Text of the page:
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Senior North Korean official coming to New York for talks


Kim Yong Chol is expected to fly to New York on Wednesday before a U.S.-North Korea summit. (Ahn Young-joon/AP)

The President Trump-Kim Jong Un summit is planned for Singapore, though the deal that saves it may be done in New York, with a senior North Korean official heading to town.

Kim Yong-chol, a vice chairman of the ruling Workers' Party, left Pyongyang for Beijing Tuesday morning, and had a flight booked to Gotham for Wednesday, according to South Korea's Yonhap news agency.

Kim, sometimes described as North Korean leader Kim Jong Un's "right-hand man," will reportedly meet with Chinese officials before heading to the U.S. to discuss the summit planned for June 12.

Original reports had said that he was headed to Washington.

Trump called off the summit last week citing recent statements by North Korean officials, though the White House suggested on Monday that it could still happen as scheduled.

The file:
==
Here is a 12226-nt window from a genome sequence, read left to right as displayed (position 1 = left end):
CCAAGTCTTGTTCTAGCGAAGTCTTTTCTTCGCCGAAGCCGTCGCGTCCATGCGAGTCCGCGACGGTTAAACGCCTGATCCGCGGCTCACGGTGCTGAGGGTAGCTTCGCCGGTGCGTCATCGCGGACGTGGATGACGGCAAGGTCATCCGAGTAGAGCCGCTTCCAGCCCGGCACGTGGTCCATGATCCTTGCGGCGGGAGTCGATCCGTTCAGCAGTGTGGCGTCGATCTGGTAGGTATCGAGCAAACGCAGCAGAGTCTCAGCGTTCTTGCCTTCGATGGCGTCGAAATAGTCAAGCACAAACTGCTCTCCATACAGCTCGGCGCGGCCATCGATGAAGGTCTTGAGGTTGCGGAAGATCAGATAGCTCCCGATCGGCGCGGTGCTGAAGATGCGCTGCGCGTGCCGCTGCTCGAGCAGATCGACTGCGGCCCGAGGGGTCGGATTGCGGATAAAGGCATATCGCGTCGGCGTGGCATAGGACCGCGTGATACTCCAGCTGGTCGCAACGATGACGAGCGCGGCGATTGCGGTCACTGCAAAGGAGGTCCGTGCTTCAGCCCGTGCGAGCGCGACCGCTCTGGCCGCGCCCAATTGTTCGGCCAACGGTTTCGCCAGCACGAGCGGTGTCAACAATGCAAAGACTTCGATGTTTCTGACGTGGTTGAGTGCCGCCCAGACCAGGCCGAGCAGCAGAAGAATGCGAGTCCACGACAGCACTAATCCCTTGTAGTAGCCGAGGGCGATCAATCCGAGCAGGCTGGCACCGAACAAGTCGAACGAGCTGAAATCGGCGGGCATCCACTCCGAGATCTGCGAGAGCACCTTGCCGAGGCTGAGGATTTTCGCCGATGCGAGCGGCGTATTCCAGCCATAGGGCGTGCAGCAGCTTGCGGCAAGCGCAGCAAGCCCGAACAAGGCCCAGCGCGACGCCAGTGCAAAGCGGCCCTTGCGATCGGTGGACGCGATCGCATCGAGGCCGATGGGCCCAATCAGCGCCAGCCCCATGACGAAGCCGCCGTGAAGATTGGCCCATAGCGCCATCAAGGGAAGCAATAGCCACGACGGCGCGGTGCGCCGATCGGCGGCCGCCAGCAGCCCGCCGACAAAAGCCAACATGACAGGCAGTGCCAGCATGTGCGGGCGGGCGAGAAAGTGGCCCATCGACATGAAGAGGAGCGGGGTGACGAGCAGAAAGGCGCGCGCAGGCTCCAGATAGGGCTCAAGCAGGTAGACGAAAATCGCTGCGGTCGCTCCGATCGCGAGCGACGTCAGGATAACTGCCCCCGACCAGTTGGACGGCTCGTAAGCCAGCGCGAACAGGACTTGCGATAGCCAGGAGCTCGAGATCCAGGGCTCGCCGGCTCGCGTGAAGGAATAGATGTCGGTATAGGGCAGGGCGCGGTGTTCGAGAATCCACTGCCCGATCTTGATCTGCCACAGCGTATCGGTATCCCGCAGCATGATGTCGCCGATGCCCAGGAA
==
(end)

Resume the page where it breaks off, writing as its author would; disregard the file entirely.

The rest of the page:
It was not clear whom the North Korean diplomat and former spy chief would meet when he arrives in the country that his regime has threatened to annihilate.

He is the highest ranking official from his country to visit since Jo Myong-rok met with Bill Clinton in 2000.

Despite a public cancellation from President Trump, a summit with Kim Jong Un still appears to be in the works.
Despite a public cancellation from President Trump, a summit with Kim Jong Un still appears to be in the works. (SAUL LOEB/AFP/Getty Images)

The departure of American diplomats from a hotel in Seoul, South Korea, was also interpreted Signs that talks about the summit were back on.

A meeting between Kim Jong Un and South Korean President Moon Jae-in, who had a historic first meeting last month, also rekindled hopes that the U.S.-North Korea talks would not come to nothing.

The stated goal of the potential Trump-Kim summit is "denuclearization" after North Korea became an international pariah by building a nuclear weapon and missile program capable of hitting much of the world, including the U.S.

Previous North Korean discussions about disarmament have suggested the U.S. abandon its military presence in its southern neighbor.

American officials are also expected to be part of discussions to formulate a peace treaty for the war between North and South Korea where fighting ended in the 1950s with an armistice.